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13.01 Introduction

The purpose of a plain-language approach in written communication is to convey information easily and unambiguously. It should not be confused with an oversimplified, condescending style. Rather, by choosing straightforward vocabulary and sentence structures and by organizing and presenting your material clearly and logically, you can save the reader time and effort and ensure that your message will be clearly understood.

The Government of Canada calls for plain language to be used in its communications with the public:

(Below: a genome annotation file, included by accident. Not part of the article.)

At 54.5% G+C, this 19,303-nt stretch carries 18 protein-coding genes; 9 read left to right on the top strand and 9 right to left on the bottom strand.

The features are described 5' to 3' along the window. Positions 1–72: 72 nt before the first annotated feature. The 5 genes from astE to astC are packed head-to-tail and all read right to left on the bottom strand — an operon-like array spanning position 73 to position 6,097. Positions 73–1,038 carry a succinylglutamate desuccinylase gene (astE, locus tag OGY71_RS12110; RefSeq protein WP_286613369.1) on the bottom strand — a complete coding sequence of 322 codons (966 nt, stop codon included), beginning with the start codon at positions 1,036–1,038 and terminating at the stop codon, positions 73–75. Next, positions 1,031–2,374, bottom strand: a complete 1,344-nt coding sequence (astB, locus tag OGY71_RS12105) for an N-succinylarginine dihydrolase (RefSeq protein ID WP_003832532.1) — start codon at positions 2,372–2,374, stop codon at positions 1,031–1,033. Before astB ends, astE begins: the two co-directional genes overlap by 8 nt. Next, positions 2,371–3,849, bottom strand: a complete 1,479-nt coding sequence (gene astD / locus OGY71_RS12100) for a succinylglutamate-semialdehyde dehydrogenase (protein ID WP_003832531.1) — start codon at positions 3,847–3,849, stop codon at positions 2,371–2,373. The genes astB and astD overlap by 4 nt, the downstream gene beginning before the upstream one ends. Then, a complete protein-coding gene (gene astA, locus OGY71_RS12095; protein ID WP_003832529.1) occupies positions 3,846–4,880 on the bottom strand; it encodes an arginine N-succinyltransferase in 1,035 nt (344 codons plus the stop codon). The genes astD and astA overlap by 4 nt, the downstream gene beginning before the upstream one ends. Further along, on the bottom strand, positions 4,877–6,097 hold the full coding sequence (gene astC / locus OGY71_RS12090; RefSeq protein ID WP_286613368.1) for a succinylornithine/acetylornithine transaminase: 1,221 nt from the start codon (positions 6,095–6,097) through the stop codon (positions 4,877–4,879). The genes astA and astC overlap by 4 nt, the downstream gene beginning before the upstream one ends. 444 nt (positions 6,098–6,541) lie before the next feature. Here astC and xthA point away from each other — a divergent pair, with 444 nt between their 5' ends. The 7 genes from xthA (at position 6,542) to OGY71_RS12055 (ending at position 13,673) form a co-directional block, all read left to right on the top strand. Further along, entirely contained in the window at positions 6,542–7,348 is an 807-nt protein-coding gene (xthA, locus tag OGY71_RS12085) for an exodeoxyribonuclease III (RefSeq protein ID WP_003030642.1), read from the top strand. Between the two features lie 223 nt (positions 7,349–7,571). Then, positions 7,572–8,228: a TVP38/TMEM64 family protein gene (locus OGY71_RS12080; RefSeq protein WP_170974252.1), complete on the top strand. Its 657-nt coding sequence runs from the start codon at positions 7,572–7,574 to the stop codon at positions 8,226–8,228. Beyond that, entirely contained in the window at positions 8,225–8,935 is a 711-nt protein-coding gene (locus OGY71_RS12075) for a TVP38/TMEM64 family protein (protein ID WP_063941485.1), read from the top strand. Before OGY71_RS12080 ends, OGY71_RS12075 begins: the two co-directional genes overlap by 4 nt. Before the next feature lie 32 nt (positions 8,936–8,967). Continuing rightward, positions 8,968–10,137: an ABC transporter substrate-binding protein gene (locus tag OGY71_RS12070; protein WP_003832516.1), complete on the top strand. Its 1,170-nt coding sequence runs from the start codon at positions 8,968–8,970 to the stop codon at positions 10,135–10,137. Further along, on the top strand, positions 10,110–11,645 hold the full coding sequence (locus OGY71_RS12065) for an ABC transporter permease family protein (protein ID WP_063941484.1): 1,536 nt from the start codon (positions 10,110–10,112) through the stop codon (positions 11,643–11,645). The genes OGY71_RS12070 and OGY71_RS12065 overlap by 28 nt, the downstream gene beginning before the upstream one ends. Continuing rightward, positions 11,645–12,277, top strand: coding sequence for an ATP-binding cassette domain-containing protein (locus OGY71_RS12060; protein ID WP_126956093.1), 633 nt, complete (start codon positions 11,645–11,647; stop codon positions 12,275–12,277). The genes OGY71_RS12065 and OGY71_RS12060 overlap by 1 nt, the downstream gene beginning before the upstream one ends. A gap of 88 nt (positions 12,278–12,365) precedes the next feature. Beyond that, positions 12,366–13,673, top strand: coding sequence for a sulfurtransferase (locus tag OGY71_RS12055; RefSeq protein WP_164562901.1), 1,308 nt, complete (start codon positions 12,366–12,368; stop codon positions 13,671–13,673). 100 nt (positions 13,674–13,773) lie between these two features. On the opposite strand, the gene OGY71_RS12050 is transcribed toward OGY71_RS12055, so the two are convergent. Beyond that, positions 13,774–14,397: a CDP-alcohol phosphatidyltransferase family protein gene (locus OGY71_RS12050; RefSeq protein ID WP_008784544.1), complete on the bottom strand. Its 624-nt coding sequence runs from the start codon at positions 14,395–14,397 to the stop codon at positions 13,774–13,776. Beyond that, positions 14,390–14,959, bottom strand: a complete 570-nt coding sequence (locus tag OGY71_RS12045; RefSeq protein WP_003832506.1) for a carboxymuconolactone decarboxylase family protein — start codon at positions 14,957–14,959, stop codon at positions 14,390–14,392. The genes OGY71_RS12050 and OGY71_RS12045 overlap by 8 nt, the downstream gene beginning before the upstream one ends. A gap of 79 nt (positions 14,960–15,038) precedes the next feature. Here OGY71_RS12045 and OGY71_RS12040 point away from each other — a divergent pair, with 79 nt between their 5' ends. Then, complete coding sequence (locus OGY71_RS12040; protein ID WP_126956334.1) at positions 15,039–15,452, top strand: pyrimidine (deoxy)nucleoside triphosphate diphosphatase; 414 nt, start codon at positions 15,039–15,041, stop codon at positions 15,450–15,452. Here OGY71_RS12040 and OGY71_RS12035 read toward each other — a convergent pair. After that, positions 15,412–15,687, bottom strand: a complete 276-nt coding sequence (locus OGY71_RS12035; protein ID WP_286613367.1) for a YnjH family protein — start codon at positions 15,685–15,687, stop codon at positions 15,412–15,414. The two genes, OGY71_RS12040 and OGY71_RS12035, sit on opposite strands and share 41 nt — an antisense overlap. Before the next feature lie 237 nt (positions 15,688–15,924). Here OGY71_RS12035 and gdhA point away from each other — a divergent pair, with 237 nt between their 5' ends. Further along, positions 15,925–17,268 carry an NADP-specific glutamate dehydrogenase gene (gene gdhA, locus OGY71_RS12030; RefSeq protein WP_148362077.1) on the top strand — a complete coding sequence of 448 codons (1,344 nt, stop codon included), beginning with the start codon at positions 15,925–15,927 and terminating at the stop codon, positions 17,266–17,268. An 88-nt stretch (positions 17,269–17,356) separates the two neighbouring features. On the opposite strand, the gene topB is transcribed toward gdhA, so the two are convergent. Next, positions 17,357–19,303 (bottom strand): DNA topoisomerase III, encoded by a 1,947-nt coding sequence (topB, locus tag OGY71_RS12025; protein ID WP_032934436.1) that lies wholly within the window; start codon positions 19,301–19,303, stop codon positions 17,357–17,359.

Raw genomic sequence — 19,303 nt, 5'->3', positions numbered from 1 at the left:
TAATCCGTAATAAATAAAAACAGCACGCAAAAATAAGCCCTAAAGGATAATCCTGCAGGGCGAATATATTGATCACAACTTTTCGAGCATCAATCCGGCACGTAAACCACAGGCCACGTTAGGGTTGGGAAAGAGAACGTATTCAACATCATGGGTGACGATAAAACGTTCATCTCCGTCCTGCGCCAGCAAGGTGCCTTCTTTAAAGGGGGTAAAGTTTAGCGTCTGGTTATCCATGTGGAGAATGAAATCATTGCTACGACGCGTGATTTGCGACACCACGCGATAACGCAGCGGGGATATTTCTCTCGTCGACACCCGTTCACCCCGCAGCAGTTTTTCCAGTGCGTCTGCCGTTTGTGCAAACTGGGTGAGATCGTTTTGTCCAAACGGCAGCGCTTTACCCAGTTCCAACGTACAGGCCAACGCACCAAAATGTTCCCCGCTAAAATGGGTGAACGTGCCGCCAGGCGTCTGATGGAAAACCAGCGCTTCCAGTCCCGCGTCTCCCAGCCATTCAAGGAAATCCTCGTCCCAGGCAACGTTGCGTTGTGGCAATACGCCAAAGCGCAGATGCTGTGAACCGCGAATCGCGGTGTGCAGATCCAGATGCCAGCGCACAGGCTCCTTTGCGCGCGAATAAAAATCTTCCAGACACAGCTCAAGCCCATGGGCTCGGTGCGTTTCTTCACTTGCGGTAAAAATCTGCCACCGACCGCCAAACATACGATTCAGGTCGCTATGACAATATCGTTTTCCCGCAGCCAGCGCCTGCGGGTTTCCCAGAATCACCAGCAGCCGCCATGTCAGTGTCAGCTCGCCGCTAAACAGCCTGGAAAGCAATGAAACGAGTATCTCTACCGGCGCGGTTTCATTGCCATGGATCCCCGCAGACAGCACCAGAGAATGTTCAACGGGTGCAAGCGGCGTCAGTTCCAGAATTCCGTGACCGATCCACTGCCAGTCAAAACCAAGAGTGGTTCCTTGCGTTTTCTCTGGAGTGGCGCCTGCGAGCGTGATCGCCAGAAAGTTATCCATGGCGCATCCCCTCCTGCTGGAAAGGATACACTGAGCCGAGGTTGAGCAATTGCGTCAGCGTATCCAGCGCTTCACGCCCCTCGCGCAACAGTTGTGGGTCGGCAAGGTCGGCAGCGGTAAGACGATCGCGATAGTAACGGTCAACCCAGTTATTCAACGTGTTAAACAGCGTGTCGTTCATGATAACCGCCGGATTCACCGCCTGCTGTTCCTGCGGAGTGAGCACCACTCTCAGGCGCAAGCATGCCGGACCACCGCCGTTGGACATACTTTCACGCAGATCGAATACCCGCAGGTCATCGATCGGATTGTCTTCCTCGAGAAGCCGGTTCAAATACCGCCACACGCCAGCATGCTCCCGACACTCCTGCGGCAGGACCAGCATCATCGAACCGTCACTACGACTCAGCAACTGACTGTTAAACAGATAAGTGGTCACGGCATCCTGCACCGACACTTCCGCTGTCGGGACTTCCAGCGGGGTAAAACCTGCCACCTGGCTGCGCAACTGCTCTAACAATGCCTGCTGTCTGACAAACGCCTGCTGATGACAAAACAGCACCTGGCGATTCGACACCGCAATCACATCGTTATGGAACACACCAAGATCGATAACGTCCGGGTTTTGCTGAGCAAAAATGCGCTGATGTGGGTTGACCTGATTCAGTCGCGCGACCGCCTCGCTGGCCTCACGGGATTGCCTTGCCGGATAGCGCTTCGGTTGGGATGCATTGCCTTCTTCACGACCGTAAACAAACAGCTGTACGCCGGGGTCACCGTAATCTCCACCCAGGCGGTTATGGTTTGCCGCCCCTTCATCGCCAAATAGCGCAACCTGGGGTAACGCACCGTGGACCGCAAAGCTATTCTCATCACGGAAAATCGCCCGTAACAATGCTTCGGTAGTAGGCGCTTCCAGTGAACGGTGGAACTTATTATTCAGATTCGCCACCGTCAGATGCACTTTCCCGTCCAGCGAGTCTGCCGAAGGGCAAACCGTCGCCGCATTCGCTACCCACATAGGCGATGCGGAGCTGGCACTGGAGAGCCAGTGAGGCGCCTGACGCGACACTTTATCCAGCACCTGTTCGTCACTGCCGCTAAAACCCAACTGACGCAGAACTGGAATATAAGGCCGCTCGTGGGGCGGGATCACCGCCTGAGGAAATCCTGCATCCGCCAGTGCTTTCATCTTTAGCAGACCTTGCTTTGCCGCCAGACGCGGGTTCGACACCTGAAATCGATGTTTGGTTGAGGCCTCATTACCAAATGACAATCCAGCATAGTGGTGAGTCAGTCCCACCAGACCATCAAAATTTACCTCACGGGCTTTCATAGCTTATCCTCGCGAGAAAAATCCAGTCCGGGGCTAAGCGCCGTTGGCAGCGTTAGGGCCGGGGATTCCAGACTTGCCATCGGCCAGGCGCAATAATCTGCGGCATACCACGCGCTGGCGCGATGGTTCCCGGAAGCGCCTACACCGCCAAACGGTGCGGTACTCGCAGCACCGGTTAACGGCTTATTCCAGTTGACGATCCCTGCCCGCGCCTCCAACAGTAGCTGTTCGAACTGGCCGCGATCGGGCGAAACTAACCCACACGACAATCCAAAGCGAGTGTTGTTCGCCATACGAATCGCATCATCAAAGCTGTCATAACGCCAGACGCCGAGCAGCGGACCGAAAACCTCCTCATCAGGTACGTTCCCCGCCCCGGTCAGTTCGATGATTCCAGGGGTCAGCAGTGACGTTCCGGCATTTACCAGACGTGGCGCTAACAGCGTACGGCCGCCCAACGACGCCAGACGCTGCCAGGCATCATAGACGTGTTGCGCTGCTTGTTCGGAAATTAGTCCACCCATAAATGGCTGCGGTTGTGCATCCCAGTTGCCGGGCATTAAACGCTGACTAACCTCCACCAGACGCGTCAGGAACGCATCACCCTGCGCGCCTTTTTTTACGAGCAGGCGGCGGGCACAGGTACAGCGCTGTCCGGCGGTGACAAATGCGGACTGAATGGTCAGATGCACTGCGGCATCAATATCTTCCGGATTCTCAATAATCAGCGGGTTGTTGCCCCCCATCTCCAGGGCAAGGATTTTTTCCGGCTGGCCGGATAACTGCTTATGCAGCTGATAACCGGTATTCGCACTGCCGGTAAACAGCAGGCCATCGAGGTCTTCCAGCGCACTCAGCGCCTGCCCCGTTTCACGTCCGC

The obligation to inform the public includes the obligation to communicate effectively. Information about government policies, programs and services should be clear, objective and simple, and presented in a manner that is readily understandable. Messages should convey information relevant to public needs, use plain language and be expressed in a clear and consistent style.1

The need to provide relevant information in a clear and simple way also applies to communications within and between departments. Many types of documents are written by public servants for other public servants: memorandums, information on employee benefits, health and safety manuals, work plans, departmental policies, performance appraisals and so on. Use of plain language will help ensure that your message comes across clearly and that readers take appropriate action.

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  • Back to the note1 Treasury Board, "Government Communications Policy," Treasury Board Publications on CD-ROM, p. 17.